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Toronto office vacancies expected to rise as employees continue to work from home

Toronto office vacancies are expected to further rise in 2021 as employers continue to offer remote work options even as the city reopens.

CBRE's Real Estate Market Outlook suggests that downtown Toronto office vacancies will rise to 12.4 per cent up from 7.2 per cent in 2020 and 2.2 per cent in 2019. For those keeping track, that's an increase of over 450 per cent in just two years.

With many expecting that the remote work trend will continue well past the pandemic, the city has been looking into ways to transform spaces that were previously dedicated to offices.

Some real estate companies have also noticed the trend moving away from collective workplaces and have adapted by offering amenities in place of office space within their buildings.

Downtown workplaces aren't the only ones clearing out either, as even suburban offices are expected to see a vacancy rate of 17.5 per cent, up from 15.3 per cent in 2020.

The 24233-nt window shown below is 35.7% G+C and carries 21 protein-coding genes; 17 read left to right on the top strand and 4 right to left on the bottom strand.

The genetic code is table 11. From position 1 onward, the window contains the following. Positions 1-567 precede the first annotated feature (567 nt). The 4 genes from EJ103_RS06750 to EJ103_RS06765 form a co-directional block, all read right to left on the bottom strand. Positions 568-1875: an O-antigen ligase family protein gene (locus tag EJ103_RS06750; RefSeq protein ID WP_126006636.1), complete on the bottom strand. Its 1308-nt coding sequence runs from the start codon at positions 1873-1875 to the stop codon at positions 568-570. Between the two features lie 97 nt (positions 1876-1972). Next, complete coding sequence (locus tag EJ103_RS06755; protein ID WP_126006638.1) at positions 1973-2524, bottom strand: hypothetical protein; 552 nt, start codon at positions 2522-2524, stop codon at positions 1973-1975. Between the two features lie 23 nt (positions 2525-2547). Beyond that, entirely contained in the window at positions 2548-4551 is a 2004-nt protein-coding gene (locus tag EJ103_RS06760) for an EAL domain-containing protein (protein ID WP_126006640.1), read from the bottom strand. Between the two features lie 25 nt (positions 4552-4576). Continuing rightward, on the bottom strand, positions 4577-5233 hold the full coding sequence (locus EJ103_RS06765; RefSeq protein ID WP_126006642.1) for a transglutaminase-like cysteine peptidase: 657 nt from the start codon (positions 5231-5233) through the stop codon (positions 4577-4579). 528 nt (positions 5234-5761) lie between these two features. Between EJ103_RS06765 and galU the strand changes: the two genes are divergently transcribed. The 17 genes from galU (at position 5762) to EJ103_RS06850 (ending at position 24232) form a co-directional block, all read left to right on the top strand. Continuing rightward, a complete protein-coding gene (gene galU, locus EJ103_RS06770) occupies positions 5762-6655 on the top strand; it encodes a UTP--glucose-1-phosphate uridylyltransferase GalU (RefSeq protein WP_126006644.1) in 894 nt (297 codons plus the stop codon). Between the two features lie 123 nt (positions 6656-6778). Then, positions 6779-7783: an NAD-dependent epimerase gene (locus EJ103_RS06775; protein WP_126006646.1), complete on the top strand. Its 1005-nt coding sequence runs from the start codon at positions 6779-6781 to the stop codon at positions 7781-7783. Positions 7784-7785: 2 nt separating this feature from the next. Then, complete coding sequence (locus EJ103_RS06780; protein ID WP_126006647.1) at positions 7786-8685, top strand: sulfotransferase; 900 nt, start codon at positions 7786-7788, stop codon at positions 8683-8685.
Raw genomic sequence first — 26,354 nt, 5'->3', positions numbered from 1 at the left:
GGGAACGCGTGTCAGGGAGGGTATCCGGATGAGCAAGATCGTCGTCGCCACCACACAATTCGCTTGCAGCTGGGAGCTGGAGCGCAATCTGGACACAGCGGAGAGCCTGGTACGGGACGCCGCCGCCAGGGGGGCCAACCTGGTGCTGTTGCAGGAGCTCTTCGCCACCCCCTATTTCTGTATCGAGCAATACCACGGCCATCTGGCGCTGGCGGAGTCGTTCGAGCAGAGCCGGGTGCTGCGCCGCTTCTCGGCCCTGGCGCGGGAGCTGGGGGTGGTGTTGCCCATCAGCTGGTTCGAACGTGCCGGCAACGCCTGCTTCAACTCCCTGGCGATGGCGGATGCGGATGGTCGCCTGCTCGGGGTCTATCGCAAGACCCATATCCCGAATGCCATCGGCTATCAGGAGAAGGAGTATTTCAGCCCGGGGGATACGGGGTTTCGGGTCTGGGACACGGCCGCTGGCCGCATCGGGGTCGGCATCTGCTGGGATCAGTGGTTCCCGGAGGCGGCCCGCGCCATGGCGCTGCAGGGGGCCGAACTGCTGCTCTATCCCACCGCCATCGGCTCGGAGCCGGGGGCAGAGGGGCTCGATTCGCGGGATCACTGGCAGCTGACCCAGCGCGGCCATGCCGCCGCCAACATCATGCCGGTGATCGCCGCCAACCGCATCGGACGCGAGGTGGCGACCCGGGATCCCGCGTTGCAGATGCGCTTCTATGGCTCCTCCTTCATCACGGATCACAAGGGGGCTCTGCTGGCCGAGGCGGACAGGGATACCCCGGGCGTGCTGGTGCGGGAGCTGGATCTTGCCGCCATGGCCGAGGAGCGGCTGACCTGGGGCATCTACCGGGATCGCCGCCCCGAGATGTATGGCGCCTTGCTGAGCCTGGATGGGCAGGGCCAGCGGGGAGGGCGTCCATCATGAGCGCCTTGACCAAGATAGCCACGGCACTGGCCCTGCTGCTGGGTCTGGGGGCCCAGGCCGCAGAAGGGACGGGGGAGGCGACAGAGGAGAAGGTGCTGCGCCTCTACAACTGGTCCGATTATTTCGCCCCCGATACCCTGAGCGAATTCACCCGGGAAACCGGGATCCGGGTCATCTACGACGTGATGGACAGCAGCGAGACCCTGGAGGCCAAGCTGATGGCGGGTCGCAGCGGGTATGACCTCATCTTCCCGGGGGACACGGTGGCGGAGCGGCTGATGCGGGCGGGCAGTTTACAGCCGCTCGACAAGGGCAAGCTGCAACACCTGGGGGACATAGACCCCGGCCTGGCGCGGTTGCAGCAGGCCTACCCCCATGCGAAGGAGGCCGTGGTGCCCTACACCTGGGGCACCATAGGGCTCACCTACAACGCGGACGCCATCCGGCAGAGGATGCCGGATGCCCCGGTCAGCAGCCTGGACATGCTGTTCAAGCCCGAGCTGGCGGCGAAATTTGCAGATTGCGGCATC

While there's still much uncertainty about what the city will look like once people start to go back to work, many employers are embracing remote work — even ones that were previously against it.

Last year, Statistics Canada reported that nearly 40 per cent of Canadians can effectively do their job while seperated from their primary work place. However, CIBC's Deputy Chief Economist suggests Canadians are overdoing it with the work from home trend.

As more residents move away from the city in favour of areas with lower living costs, many expect the job market to cater to a workforce that has discovered that commuting isn't necessary to their productivity. For businesses like Bay Street restaurants that rely on office workers and their lunch breaks, it's a concerning development.

Though much about the future remains unclear, for now at least, it seems that those rush hour commutes to the office could be a little less crazy as employees continue to work from home.

Lead photo by

Hector Vasquez

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